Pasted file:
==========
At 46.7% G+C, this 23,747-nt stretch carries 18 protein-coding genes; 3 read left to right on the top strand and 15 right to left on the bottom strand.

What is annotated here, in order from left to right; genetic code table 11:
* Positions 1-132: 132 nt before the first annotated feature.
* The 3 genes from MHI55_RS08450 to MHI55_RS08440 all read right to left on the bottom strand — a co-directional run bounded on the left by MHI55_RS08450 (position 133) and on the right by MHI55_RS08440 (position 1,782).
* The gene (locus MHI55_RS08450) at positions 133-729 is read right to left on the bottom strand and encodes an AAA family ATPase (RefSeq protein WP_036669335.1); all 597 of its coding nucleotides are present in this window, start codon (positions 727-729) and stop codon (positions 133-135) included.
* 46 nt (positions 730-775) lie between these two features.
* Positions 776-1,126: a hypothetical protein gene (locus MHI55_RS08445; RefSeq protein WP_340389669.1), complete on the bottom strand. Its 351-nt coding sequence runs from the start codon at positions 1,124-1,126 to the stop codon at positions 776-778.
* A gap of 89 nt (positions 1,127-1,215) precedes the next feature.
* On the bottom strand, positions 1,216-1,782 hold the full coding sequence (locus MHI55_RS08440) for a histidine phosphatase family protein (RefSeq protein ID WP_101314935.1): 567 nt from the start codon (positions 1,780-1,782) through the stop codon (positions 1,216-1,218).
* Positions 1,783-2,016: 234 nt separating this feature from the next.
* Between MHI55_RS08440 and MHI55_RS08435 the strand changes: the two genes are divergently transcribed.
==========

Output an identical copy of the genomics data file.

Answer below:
At 46.7% G+C, this 23,747-nt stretch carries 18 protein-coding genes; 3 read left to right on the top strand and 15 right to left on the bottom strand.

What is annotated here, in order from left to right; genetic code table 11:
* Positions 1-132: 132 nt before the first annotated feature.
* The 3 genes from MHI55_RS08450 to MHI55_RS08440 all read right to left on the bottom strand — a co-directional run bounded on the left by MHI55_RS08450 (position 133) and on the right by MHI55_RS08440 (position 1,782).
* The gene (locus MHI55_RS08450) at positions 133-729 is read right to left on the bottom strand and encodes an AAA family ATPase (RefSeq protein WP_036669335.1); all 597 of its coding nucleotides are present in this window, start codon (positions 727-729) and stop codon (positions 133-135) included.
* 46 nt (positions 730-775) lie between these two features.
* Positions 776-1,126: a hypothetical protein gene (locus MHI55_RS08445; RefSeq protein WP_340389669.1), complete on the bottom strand. Its 351-nt coding sequence runs from the start codon at positions 1,124-1,126 to the stop codon at positions 776-778.
* A gap of 89 nt (positions 1,127-1,215) precedes the next feature.
* On the bottom strand, positions 1,216-1,782 hold the full coding sequence (locus MHI55_RS08440) for a histidine phosphatase family protein (RefSeq protein ID WP_101314935.1): 567 nt from the start codon (positions 1,780-1,782) through the stop codon (positions 1,216-1,218).
* Positions 1,783-2,016: 234 nt separating this feature from the next.
* Between MHI55_RS08440 and MHI55_RS08435 the strand changes: the two genes are divergently transcribed.